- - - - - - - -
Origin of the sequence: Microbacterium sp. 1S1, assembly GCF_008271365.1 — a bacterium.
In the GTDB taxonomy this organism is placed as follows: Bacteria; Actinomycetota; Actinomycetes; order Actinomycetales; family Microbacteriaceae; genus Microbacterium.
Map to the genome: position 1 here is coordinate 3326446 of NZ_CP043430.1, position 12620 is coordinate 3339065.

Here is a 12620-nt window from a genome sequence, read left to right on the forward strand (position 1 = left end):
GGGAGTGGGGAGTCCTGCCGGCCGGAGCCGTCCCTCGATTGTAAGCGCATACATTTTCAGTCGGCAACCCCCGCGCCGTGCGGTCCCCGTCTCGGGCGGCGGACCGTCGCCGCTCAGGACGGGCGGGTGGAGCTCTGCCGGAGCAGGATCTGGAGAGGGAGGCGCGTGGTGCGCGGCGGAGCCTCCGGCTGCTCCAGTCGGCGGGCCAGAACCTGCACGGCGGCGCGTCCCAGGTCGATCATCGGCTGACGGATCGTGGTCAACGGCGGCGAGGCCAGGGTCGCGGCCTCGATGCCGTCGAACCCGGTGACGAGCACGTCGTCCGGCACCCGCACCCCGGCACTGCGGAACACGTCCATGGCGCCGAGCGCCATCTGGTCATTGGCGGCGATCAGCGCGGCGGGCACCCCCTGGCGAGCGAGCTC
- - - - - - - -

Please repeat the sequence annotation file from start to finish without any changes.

Origin of the sequence: Microbacterium sp. 1S1, assembly GCF_008271365.1 — a bacterium.
In the GTDB taxonomy this organism is placed as follows: Bacteria; Actinomycetota; Actinomycetes; order Actinomycetales; family Microbacteriaceae; genus Microbacterium.
Map to the genome: position 1 here is coordinate 3326446 of NZ_CP043430.1, position 12620 is coordinate 3339065.

Here is a 12620-nt window from a genome sequence, read left to right on the forward strand (position 1 = left end):
GGGAGTGGGGAGTCCTGCCGGCCGGAGCCGTCCCTCGATTGTAAGCGCATACATTTTCAGTCGGCAACCCCCGCGCCGTGCGGTCCCCGTCTCGGGCGGCGGACCGTCGCCGCTCAGGACGGGCGGGTGGAGCTCTGCCGGAGCAGGATCTGGAGAGGGAGGCGCGTGGTGCGCGGCGGAGCCTCCGGCTGCTCCAGTCGGCGGGCCAGAACCTGCACGGCGGCGCGTCCCAGGTCGATCATCGGCTGACGGATCGTGGTCAACGGCGGCGAGGCCAGGGTCGCGGCCTCGATGCCGTCGAACCCGGTGACGAGCACGTCGTCCGGCACCCGCACCCCGGCACTGCGGAACACGTCCATGGCGCCGAGCGCCATCTGGTCATTGGCGGCGATCAGCGCGGCGGGCACCCCCTGGCGAGCGAGCTC